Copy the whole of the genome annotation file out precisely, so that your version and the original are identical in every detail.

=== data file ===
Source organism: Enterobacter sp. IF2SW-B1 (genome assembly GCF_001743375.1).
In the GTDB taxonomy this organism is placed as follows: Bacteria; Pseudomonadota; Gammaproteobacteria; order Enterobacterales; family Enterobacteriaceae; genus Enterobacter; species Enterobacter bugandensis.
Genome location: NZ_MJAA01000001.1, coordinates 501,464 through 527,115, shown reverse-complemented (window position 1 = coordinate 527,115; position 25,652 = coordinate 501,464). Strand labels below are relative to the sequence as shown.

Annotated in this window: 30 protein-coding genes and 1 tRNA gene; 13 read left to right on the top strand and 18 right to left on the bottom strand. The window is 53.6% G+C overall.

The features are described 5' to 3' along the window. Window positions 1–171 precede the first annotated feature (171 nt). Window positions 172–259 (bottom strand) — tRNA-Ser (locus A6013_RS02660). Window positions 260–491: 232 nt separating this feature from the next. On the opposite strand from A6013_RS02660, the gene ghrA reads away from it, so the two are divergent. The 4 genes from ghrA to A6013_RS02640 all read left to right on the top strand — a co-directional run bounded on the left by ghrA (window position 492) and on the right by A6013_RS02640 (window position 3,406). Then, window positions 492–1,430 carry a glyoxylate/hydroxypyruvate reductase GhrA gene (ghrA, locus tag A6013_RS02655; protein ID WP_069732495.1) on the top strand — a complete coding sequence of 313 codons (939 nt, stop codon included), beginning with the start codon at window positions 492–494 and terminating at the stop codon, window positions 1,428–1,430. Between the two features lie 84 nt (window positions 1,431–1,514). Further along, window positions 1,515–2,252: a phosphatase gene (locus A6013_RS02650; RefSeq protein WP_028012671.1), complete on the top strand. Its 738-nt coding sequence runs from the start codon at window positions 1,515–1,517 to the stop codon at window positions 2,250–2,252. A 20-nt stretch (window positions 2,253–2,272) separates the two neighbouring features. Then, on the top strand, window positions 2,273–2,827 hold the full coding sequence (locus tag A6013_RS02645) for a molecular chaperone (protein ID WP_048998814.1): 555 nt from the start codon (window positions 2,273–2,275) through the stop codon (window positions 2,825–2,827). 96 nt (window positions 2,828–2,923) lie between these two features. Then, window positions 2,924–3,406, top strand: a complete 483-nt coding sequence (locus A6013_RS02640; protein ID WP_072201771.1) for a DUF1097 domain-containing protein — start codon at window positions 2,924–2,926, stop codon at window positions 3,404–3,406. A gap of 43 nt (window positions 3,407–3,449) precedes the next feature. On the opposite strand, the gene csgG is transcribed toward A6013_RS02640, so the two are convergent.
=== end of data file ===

Source organism: Enterobacter sp. IF2SW-B1 (genome assembly GCF_001743375.1).
In the GTDB taxonomy this organism is placed as follows: Bacteria; Pseudomonadota; Gammaproteobacteria; order Enterobacterales; family Enterobacteriaceae; genus Enterobacter; species Enterobacter bugandensis.
Genome location: NZ_MJAA01000001.1, coordinates 501,464 through 527,115, shown reverse-complemented (window position 1 = coordinate 527,115; position 25,652 = coordinate 501,464). Strand labels below are relative to the sequence as shown.

Annotated in this window: 30 protein-coding genes and 1 tRNA gene; 13 read left to right on the top strand and 18 right to left on the bottom strand. The window is 53.6% G+C overall.

The features are described 5' to 3' along the window. Window positions 1–171 precede the first annotated feature (171 nt). Window positions 172–259 (bottom strand) — tRNA-Ser (locus A6013_RS02660). Window positions 260–491: 232 nt separating this feature from the next. On the opposite strand from A6013_RS02660, the gene ghrA reads away from it, so the two are divergent. The 4 genes from ghrA to A6013_RS02640 all read left to right on the top strand — a co-directional run bounded on the left by ghrA (window position 492) and on the right by A6013_RS02640 (window position 3,406). Then, window positions 492–1,430 carry a glyoxylate/hydroxypyruvate reductase GhrA gene (ghrA, locus tag A6013_RS02655; protein ID WP_069732495.1) on the top strand — a complete coding sequence of 313 codons (939 nt, stop codon included), beginning with the start codon at window positions 492–494 and terminating at the stop codon, window positions 1,428–1,430. Between the two features lie 84 nt (window positions 1,431–1,514). Further along, window positions 1,515–2,252: a phosphatase gene (locus A6013_RS02650; RefSeq protein WP_028012671.1), complete on the top strand. Its 738-nt coding sequence runs from the start codon at window positions 1,515–1,517 to the stop codon at window positions 2,250–2,252. A 20-nt stretch (window positions 2,253–2,272) separates the two neighbouring features. Then, on the top strand, window positions 2,273–2,827 hold the full coding sequence (locus tag A6013_RS02645) for a molecular chaperone (protein ID WP_048998814.1): 555 nt from the start codon (window positions 2,273–2,275) through the stop codon (window positions 2,825–2,827). 96 nt (window positions 2,828–2,923) lie between these two features. Then, window positions 2,924–3,406, top strand: a complete 483-nt coding sequence (locus A6013_RS02640; protein ID WP_072201771.1) for a DUF1097 domain-containing protein — start codon at window positions 2,924–2,926, stop codon at window positions 3,404–3,406. A gap of 43 nt (window positions 3,407–3,449) precedes the next feature. On the opposite strand, the gene csgG is transcribed toward A6013_RS02640, so the two are convergent.